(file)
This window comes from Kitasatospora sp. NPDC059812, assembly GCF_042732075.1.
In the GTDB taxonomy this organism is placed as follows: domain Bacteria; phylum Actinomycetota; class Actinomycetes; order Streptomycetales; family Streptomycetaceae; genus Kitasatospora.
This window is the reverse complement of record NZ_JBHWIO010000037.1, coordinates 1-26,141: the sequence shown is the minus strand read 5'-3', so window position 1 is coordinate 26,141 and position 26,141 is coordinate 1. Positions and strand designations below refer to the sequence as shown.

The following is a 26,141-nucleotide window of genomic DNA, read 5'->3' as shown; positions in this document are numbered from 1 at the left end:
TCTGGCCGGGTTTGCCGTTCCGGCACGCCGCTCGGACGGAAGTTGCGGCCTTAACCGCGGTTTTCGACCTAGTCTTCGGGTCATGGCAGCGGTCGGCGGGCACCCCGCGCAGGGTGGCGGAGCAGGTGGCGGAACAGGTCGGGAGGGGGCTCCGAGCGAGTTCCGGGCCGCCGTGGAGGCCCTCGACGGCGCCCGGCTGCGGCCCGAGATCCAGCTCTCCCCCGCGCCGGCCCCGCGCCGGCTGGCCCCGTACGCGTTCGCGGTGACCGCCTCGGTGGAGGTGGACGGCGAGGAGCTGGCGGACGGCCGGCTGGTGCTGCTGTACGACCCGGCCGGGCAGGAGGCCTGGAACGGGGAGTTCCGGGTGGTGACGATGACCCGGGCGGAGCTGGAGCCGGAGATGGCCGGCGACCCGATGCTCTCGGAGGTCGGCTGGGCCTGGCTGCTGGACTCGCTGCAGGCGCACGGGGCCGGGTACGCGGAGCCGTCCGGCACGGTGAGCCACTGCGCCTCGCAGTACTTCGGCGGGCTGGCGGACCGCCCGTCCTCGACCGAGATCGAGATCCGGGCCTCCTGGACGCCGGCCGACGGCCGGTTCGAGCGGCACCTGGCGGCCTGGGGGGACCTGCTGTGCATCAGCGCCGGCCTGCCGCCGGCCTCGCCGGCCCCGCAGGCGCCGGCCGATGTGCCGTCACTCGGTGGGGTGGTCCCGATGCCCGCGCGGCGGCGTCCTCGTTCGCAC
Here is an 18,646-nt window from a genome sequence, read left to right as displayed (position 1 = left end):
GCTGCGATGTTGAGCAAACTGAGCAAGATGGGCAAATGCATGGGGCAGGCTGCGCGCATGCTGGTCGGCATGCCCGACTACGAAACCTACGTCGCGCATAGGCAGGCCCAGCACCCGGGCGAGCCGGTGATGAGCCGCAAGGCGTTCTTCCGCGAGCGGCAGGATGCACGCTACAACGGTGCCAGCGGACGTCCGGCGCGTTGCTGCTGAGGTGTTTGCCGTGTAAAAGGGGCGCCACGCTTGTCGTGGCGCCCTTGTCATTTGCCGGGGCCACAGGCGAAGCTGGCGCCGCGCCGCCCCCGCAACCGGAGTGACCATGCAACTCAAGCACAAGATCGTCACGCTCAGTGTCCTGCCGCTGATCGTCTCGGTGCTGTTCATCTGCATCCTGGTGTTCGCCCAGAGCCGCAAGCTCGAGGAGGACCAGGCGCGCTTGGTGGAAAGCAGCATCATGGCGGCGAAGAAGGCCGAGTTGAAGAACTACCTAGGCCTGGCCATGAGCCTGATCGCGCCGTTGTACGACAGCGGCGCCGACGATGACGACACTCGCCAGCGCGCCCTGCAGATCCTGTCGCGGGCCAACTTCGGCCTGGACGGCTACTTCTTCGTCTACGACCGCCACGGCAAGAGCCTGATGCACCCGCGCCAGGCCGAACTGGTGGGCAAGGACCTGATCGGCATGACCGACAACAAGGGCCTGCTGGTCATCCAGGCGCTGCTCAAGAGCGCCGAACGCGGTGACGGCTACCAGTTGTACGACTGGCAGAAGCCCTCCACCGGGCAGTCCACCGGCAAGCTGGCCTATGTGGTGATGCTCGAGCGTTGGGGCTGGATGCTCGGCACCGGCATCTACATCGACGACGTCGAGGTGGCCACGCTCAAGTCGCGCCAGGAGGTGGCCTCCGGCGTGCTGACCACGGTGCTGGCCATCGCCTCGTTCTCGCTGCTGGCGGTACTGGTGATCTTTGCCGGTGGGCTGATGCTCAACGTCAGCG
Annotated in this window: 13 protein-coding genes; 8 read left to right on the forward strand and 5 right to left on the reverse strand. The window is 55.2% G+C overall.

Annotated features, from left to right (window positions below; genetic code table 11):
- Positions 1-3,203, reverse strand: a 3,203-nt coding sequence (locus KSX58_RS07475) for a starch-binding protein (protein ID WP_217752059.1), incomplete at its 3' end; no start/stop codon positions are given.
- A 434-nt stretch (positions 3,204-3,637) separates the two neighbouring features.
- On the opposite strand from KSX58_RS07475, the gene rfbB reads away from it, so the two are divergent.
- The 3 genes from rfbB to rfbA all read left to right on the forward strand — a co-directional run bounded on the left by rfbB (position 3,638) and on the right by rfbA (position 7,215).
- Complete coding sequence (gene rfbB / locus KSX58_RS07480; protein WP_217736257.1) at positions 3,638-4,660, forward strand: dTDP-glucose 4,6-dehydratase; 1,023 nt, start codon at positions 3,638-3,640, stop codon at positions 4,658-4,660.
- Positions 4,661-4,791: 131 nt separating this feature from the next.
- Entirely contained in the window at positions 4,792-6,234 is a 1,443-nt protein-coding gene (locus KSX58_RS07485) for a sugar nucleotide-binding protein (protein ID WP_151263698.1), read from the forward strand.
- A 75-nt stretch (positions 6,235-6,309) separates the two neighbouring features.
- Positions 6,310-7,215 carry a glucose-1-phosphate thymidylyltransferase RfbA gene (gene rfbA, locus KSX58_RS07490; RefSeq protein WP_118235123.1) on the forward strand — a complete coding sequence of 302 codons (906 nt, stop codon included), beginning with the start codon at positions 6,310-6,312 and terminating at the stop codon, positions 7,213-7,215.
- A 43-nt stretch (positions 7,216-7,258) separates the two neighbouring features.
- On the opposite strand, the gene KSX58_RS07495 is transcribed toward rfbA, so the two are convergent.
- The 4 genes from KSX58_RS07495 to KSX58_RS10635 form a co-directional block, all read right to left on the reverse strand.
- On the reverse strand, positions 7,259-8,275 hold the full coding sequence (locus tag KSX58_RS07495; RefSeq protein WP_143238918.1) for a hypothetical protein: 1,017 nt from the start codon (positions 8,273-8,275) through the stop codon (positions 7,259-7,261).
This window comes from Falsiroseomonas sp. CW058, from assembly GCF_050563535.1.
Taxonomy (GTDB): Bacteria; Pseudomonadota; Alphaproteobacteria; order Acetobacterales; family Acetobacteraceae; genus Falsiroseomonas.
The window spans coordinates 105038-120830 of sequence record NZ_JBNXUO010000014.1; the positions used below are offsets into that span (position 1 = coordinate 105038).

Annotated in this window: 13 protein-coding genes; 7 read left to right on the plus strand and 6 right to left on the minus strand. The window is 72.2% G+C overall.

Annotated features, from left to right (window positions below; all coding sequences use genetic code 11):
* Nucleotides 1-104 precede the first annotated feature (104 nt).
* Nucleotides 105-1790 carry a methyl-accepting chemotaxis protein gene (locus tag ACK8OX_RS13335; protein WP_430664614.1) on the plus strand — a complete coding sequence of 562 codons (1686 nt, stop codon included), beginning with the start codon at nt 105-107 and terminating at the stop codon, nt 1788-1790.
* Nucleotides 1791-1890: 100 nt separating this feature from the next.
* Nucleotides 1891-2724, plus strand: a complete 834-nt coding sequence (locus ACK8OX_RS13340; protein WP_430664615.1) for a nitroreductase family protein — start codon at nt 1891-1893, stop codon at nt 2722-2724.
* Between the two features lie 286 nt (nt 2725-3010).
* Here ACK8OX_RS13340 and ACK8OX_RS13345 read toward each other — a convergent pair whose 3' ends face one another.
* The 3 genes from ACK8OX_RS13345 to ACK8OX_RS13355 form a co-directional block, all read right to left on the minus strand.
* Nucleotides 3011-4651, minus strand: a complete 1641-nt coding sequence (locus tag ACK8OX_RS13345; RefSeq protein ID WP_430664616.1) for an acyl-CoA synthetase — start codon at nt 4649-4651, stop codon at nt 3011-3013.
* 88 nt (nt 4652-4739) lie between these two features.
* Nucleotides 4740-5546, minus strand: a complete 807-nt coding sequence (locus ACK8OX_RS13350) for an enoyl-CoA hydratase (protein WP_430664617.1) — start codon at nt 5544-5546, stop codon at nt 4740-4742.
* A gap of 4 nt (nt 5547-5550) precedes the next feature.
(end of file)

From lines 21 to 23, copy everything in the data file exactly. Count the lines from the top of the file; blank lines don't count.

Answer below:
- The 4 genes from KSX58_RS07495 to KSX58_RS10635 form a co-directional block, all read right to left on the reverse strand.
- On the reverse strand, positions 7,259-8,275 hold the full coding sequence (locus tag KSX58_RS07495; RefSeq protein WP_143238918.1) for a hypothetical protein: 1,017 nt from the start codon (positions 8,273-8,275) through the stop codon (positions 7,259-7,261).
This window comes from Falsiroseomonas sp. CW058, from assembly GCF_050563535.1.